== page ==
What's Left 2015-10-04 Volume 30

You know it has been a long campaign when the mainstream media is forced to talk about trade deals to have something new to say.

Page content


Trade deals break through as an election issue with TPP

You know it has been a long campaign when the mainstream media is forced to talk about trade deals to have something new to say.

Fair trade campaigners have been trying to get the next generation of free trade contracts like CETA, TiSA and the TPP on the radar for years. While the Trans Pacific Partnership (TPP) has been a threat to Canadian jobs since negotiations started, concerns have been ignored by the corporate media. After all, for big business, Canada is a “trading nation” and therefore can only benefit from agreements that reduce our rights to regulate capitalism – never mind the inequality those politicies have brought.

The long-time focus of socialists has been on the excessive limitations these supposed “free” trade deals place on all levels of government. However, the media does not like to talk about issues that do not fit into sound bites and trade agreements are the antithesis of a sound bite subject. In fact, even the current turn of events – sparked by the NDP – is not about the substance of the deals, but is about democracy and the Conservatives’ disregard of it.

The argument is that the Conservatives have no right to sign a massive trade agreement that will limit future governments in the middle of an election campaign. Signing on now is on par with a six year old yelling “keepsies, no backsies” in a game of tag. It just does not wash when establishing law.

There are many reasons to be opposed to TPP including workers’ rights, the environment, regulatory standards, restraints on procurement, intellectual property rights and copyright issues. However, most activists do not mind why we are talking about trade agreements so long as we are talking about them. Maybe the highlight on trade will bring some to understand that other agreements being negotiated all pose a similar threat as the TPP.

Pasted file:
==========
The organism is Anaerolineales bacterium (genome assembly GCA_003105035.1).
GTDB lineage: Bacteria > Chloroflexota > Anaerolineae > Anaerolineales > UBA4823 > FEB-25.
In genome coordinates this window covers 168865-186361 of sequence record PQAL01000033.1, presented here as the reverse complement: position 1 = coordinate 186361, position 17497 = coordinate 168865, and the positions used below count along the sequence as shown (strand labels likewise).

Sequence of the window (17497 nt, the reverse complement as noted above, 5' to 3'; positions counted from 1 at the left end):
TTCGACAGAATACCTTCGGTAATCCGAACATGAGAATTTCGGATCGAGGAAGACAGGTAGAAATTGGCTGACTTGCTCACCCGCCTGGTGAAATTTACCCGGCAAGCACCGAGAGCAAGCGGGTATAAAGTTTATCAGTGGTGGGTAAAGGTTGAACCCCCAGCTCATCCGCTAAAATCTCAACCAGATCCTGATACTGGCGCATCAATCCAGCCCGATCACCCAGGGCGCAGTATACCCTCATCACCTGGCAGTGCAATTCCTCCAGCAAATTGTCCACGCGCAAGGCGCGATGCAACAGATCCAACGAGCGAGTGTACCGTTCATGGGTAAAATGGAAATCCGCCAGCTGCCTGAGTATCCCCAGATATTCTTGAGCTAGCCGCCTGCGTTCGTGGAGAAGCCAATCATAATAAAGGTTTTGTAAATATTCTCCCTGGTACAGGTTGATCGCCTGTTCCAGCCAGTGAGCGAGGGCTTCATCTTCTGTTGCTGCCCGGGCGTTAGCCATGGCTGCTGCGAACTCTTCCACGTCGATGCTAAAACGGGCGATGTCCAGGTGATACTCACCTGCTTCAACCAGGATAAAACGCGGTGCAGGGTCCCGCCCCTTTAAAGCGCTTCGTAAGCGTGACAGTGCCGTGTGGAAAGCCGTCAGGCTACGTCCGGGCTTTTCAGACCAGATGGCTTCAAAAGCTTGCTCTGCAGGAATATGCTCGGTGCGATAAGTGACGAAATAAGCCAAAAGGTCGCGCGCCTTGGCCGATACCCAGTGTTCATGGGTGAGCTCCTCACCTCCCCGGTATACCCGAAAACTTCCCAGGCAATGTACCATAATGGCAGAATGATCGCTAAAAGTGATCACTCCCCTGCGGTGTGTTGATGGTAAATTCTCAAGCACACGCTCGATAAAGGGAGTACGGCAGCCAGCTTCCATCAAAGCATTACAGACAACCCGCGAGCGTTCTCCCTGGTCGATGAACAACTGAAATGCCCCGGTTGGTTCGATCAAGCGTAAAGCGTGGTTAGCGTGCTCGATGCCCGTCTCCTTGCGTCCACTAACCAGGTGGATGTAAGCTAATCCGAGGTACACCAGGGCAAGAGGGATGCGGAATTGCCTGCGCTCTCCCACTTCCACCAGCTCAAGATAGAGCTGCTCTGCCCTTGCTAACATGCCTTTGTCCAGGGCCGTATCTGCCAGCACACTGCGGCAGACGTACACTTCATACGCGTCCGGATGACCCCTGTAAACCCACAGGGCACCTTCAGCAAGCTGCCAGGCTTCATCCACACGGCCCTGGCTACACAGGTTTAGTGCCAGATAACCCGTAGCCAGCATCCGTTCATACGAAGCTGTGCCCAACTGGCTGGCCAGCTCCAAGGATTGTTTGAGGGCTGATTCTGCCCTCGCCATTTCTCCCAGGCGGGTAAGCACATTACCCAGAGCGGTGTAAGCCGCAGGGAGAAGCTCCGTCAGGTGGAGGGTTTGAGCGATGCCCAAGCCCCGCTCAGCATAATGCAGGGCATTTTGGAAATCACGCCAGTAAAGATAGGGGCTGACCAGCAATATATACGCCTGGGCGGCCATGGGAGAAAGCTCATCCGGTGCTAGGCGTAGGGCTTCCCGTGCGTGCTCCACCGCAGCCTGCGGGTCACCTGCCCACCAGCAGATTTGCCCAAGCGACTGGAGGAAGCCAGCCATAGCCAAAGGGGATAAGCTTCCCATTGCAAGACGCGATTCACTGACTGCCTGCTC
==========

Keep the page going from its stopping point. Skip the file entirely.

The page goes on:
\ More: Don’t agree to a TPP deal that threatens Canadian jobs

Recession may not be over for a while

New analysis from RBC shows that the economic doldrums we are experiencing in Canada are not going anywhere soon. RBC’s measure for the economic health of the manufacturing sector slumped to it lowest level ever.

The analysis also shows that the low dollar is not having the historical effect of increasing Canada’s manufactured exports. Some economists on the left have said that this is the result of Canada’s version of the Dutch Disease driven by our over-reliance on oil for economic growth.

The high reliance on service sector jobs is here to stay, which puts more pressure on those who seek to find a way to increase wages and job security of the precariat.

\ More: Report Shows Job Growth Highest in Low Wage Industries

Universities helping to drive inequality

Ontario’s universities are doing their part to drive-up inequality – and not just with increased tuition fees. Many university administrations across the province are picking on unionized janitors as their continued efforts in driving down wages and benefits of workers.

The Ontario University Workers Coordinating Committee of the Canadian Union of Public Employees-Ontario had a special meeting this weekend to discuss the union’s campaign to fight against outsourcing decent union jobs for precarious low-paid contract work.

Issues at the front and centre of the discussion were administrators ignoring health and safety concerns, maintaining insufficient staffing levels, reducing their cleanliness standards to the lowest level of “unkempt neglect” and not restocking cleaning supplies. All in the name of cutting costs.

The committee has put campus coalition building, supporting the academic community, the economic impact of losing good jobs and organizing workers on campus as goals of the campaign.

Minimum Wage Increased

The minimum wage was raised in five provinces this week. Such small minimum wage increases have limited impact, but are part of winning the battle against those who say paying workers a decent wage will kill the economy.